TIFF ’13: Jarecki to make doc on Robert Durst trial

Filmmaker Andrew Jarecki opened this year's TIFF Doc Conference by previewing an upcoming doc on the murder trial of Robert Durst and discussing his ongoing campaign to exonerate one of the characters from his landmark 2003 film Capturing The Friedmans (pictured).
September 10, 2013

Andrew Jarecki opened this year’s TIFF Doc Conference by unveiling a trailer for The Unusual, a new feature documentary he is making, looking at the murder trial of Robert Durst.

In an hour-long chat this morning (September 10) with Toronto International Film Festival (TIFF) doc programmer Thom Powers, the filmmaker discussed the origins of the new project, as well as his involvement with the characters from his landmark, Oscar-nominated documentary Capturing The Friedmans (pictured above), in the years since that film’s release in 2003.

In The Unusual, Jarecki will recount the tale of Durst, a 70-year-old millionaire real estate heir who was arrested and later acquitted for murdering and dismembering his neighbor, years after his wife Kathleen’s mysterious disappearance in 1982.

The case formed the basis for Jarecki’s 2010 scripted feature All Good Things, starring Ryan Gosling and Kristin Dunst. Although Durst declined to participate in the making of that film, he later surprised the director by phoning him out of the blue and volunteering to submit to an interview, according to Jarecki.

The trailer cuts between the murder trial and subsequent media circus – recounted through news footage, interviews, and reenactments – and the making of All Good Things and Jarecki’s first meeting and interview with Durst.

In a similar vein to Capturing The Friedmans, The Unusual promises to linger on questions of subjectivity and truth, but with the added layer of the filmmaker’s role in filming and presenting truth. Although Jarecki has been reticent to vocalize thematic links in his work, he said to Powers that the films are connected.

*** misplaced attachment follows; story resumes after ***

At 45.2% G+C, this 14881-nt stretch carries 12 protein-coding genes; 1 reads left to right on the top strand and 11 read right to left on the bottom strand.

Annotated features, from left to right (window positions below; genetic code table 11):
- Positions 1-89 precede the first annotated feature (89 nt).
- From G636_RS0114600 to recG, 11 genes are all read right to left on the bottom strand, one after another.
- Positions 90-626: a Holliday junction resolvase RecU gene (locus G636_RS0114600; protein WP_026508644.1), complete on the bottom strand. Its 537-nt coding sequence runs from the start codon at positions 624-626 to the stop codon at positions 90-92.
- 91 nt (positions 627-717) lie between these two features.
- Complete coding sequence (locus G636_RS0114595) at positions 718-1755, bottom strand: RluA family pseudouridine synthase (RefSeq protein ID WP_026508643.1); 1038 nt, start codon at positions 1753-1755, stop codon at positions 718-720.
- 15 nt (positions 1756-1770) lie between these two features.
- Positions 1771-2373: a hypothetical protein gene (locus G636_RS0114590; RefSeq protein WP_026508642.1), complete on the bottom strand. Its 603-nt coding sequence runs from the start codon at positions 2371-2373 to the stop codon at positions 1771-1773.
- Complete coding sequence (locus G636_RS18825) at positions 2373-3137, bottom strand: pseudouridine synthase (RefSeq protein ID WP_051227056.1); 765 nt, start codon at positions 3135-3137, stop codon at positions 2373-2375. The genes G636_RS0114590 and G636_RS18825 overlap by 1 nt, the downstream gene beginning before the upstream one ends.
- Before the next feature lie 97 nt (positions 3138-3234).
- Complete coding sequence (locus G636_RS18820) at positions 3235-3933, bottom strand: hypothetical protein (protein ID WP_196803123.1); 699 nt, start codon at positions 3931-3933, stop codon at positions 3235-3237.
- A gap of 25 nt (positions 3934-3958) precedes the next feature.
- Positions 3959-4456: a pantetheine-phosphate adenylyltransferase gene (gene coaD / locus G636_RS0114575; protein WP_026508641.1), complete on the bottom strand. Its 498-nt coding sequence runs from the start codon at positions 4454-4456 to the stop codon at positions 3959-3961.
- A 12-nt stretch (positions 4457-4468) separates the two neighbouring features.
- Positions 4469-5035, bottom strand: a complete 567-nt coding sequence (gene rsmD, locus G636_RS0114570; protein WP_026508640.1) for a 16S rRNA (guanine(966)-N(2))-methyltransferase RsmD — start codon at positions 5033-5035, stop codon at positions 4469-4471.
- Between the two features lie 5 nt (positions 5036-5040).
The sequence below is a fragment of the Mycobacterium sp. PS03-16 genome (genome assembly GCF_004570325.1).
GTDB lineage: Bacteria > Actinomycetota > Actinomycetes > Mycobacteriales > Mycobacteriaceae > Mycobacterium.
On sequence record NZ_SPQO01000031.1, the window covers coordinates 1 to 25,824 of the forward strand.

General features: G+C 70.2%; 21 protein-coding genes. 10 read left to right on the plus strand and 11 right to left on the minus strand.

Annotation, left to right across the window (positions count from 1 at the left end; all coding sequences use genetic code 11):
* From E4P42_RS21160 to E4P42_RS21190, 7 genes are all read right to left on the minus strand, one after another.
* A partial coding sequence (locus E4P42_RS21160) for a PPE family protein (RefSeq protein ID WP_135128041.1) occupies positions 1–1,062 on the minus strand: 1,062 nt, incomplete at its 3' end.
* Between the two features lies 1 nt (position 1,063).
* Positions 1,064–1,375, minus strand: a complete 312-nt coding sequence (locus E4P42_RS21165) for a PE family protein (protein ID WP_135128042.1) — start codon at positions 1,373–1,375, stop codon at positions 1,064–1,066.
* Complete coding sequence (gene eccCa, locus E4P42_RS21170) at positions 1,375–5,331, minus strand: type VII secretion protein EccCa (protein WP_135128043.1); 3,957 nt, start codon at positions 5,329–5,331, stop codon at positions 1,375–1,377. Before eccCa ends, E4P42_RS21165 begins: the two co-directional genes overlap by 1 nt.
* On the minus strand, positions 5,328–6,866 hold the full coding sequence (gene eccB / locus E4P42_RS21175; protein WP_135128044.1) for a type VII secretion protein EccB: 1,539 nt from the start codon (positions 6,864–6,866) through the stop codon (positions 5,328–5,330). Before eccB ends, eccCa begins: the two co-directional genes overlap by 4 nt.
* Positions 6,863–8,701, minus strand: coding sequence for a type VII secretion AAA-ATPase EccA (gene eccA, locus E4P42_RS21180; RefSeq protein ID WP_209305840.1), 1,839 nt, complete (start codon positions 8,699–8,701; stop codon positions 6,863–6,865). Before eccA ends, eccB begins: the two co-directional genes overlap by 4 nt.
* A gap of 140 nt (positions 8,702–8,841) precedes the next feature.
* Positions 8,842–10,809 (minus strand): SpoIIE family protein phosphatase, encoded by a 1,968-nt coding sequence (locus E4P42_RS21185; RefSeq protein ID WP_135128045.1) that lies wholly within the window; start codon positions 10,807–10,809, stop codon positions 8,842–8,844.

“In retrospect, I’m interested in secret stories,” he said, adding that The Unusual is in the rough-cut phase and will likely premiere next year.

In addition to working on The Unusual, Jarecki has also been advocating for the exoneration of Jesse Friedman, the New York man who – along with his late father Arnold – was convicted of sexually abusing children in 1988. He initially stumbled on to the story while pursuing a documentary about the Park Avenue childrens’ clown scene, of which Friedman’s brother David was a major star.

Capturing The Friedmans recounted the family’s disintegration using home movie footage and interviews with witnesses and victims, who have since accused law enforcement officials of employing intimidation and coercion tactics and of fabricating evidence to satisfy a witch-hunt mentality that gripped the community.

The case was back in the news last summer when the District Attorney’s office in Nassau County, New York released the results of a three-year review into the case, which reaffirmed Friedman’s conviction.

In the decade following the film’s release, Jarecki has gone from outside observer to impassioned advocate, continuing to conduct interviews and shoot footage related to the police investigation, which he maintains was flawed and biased.

After showing a new trailer comprising clips from the original film and the newly shot footage, he explained why he voluntarily shared his findings with the D.A. despite his skepticism of the review process. His reasoning was twofold, he said: he not only had unique access to witnesses that were reticent to speak with law enforcement officials, but he also did not want to create a precedent where he submitted the footage only because it was subpoenaed.

Asked by Powers if he will use the material to make a follow-up feature, he insisted that his only priority right now is to clear Friedman’s name.

“The truth is I wasn’t and I haven’t been [making another documentary],” he said. “You can see from this stuff that there is another movie in there, but I don’t know if I want to go there.”

Although he unequivocally believes in Freidman’s innocence, he does not regret giving both sides of the case equal weight in the original film, or its marketing campaign, which included the tagline “Who do you believe?”

At the time, the film provoked debates that were so heated, theater owners would call the distributor to complain that they couldn’t clean the theater because audience members were arguing too intensely to leave. “Sometimes it would go out into the parking lot,” he said.

“I think we made the film the right way,” he added. “The fact that we allowed the audience to reach their own conclusions… is the reason it became well-known.”

  • The TIFF Doc Conference continues today and tomorrow (September 11)
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